I have found that as I have gotten older my depression has gone away and all that is left is anxiety which is a completely different beast. For those that don’t suffer from anxiety its like a never-ending movie that keeps replaying over and over in your mind. You over analyze everything to the point that you end up second guessing yourself. My anxiety began to creep back shortly after my ex asked for a divorce. It has been present ever since. There are days and times when I am able to control it. I tell myself that everything is going to be ok and it’s not as bad as I am making it out to be.

I recently took a 1 month leave of absence from work. Looking back on it my anxiety had been an issue for the last year and a half. I had symptoms that I ignored thinking that I had a handle on things when I didn’t. I would shake like a leaf at the slightest of confrontations. I had a lot going on with taking a college course, learning a new job, and trying to do my photography. The worst part of it was that I started to not sleep properly. The thing I have noticed is stress triggers my anxiety which then triggers fatigue because you don’t sleep. I ended up spending periods of the night lying awake worrying about things that I said or things that I couldn’t change and had no control over. Why do we do this to ourselves? In my case it’s because I have a mental illness and I am not afraid to own it anymore. I was so afraid to take a leave of absence as I was afraid I would be seen as weak. The moment I realized that I had to take a leave of absence was when I was at the cottage I looked into the mirror and didn’t recognize myself. I looked exhausted like I was fighting an internal battle with myself which I was. I had a lot of different symptoms the worst of which was the trouble concentrating and remembering things. I would talk with someone and instantly forget parts of the conversations. Once I finally went on my leave I had time to decompress. This allowed me to sleep and did I ever sleep. I had never felt so tired before. It took 2 weeks before I felt somewhat normal. While I was decompressing I hated leaving the house. I wanted to stay in my “safe” zone and not go out into the cruel world. I forced myself to leave the house even if it was just to get groceries.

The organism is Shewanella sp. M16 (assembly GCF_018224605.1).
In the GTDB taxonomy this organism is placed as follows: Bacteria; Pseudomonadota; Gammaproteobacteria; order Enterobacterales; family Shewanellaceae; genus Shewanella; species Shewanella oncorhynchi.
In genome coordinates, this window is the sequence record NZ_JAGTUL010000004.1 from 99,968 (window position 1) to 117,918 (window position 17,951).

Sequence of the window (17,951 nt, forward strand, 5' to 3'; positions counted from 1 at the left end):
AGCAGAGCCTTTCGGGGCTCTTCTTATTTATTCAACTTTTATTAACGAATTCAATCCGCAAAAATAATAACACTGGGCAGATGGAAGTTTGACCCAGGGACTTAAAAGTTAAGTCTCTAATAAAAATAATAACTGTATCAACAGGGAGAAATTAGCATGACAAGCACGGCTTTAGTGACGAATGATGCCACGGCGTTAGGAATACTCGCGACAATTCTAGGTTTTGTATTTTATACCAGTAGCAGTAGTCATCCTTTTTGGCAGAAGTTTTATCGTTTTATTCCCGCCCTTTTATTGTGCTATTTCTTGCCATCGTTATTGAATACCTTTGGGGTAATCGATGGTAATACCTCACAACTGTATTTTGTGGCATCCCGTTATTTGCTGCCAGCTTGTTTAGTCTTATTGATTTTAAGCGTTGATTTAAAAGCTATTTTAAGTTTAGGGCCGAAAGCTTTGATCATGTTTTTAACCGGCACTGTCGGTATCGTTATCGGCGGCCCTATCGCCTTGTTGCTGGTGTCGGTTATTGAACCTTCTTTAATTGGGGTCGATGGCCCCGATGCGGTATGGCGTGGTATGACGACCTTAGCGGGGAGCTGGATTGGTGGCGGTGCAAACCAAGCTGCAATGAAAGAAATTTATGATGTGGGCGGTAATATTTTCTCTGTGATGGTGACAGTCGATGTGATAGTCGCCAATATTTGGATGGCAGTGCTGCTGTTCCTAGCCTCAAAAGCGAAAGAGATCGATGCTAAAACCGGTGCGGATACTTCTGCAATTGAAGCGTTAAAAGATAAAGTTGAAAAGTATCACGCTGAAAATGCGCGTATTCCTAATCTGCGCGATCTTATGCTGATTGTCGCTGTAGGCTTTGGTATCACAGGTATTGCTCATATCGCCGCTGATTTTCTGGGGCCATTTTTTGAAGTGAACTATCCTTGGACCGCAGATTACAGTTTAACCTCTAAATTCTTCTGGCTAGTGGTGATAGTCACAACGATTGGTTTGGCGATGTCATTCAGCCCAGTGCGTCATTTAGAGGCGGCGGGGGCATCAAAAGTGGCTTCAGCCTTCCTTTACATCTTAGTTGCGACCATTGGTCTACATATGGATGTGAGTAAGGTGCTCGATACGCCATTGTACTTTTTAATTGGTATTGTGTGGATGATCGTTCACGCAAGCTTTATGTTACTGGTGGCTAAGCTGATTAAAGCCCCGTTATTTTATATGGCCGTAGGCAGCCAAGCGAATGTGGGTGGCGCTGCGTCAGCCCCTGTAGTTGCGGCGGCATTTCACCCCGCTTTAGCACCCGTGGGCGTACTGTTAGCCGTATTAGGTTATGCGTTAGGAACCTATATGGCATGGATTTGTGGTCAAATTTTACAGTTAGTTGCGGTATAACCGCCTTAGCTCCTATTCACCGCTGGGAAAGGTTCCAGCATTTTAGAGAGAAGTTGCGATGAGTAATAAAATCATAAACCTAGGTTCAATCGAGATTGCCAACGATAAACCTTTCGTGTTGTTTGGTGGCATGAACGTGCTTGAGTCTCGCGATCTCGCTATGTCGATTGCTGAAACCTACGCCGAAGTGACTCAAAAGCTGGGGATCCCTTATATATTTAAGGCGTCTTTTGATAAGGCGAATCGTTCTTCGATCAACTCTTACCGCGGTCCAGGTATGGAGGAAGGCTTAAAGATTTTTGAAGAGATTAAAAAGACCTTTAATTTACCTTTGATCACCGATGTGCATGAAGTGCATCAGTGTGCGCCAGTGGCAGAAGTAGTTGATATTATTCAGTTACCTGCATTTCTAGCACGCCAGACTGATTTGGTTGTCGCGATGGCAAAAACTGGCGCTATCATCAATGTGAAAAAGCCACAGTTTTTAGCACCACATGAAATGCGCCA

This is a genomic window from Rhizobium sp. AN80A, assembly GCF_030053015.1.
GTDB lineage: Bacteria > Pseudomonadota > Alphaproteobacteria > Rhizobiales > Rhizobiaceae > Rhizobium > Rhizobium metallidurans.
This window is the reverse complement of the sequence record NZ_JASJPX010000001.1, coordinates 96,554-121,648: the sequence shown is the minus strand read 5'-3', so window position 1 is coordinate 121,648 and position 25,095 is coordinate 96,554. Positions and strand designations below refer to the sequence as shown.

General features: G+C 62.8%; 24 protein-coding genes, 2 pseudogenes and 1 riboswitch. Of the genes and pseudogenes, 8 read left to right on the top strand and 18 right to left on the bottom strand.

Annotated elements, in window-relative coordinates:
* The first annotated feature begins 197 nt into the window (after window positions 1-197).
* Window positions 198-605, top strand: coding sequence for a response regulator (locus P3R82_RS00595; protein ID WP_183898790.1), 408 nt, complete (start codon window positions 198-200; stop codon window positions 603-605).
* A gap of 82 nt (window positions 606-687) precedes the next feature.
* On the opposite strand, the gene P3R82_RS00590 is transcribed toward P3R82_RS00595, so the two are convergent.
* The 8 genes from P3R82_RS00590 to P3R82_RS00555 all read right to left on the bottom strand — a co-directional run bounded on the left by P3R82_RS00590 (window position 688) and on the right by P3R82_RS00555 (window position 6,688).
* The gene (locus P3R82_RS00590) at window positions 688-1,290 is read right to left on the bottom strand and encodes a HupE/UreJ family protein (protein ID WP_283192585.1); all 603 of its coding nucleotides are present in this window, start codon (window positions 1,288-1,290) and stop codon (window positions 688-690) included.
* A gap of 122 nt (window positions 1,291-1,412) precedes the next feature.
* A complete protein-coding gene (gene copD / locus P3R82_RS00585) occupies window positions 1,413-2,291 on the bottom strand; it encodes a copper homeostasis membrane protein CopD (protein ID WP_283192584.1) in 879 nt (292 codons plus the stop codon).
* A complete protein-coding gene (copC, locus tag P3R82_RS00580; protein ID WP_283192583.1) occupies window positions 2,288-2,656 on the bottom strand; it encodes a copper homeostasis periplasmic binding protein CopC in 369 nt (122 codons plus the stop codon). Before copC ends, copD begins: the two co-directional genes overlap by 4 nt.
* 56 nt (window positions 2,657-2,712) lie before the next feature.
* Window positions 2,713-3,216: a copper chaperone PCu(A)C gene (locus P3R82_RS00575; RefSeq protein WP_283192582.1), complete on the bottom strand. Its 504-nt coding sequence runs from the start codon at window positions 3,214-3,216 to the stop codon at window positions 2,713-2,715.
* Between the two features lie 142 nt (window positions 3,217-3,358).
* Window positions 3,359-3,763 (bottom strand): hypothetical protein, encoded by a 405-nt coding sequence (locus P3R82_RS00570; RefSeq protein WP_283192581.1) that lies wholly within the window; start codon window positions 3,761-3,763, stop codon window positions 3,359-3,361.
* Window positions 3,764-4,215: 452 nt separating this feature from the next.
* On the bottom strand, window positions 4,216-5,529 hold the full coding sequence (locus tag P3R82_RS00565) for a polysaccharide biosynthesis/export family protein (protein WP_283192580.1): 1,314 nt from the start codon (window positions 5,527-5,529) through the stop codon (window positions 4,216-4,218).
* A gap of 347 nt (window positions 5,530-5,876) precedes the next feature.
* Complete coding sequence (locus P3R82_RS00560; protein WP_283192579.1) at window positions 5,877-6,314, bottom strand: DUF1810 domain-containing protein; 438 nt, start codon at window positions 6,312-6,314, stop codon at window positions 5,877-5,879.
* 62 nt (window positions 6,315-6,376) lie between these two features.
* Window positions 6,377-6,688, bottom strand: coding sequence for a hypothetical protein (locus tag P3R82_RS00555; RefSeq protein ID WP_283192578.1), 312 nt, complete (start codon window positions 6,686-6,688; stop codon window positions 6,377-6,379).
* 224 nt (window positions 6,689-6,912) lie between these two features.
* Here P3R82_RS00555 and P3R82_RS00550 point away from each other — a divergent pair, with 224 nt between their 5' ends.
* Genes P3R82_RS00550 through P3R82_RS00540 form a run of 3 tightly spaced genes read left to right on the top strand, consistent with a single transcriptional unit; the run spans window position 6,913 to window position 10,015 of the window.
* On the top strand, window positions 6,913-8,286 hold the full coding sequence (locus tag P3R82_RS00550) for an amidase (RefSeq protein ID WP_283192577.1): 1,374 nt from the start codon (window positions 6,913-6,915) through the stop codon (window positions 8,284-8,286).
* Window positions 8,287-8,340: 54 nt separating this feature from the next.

My doctors recommend that I try taking medication again. Initially I fought going on the medication – my doctor told me that I couldn’t take a break from life which made me realize that I needed some help. The first medication started to help me until I had an allergic reaction to it.

Luckily I was able to find another medication that worked. I will say that the initial side effects of the medication can be difficult to live though but once you get though the side effects it is worth it. For the first week I was extremely agitated to the point that it felt like my skin was crawling.

I feel like my old self again. I have energy and my anxiety levels are almost nothing which is great! The medication helps with my anxiety but I have realized that I do need help with dealing with stress.

Don’t ever be afraid to ask for help. Whether that is asking a friend for help or asking your doctor. I have found that a lot of my friends are amazing and have offer to talk with me should I ever need it. I am lucky to have an amazing support system.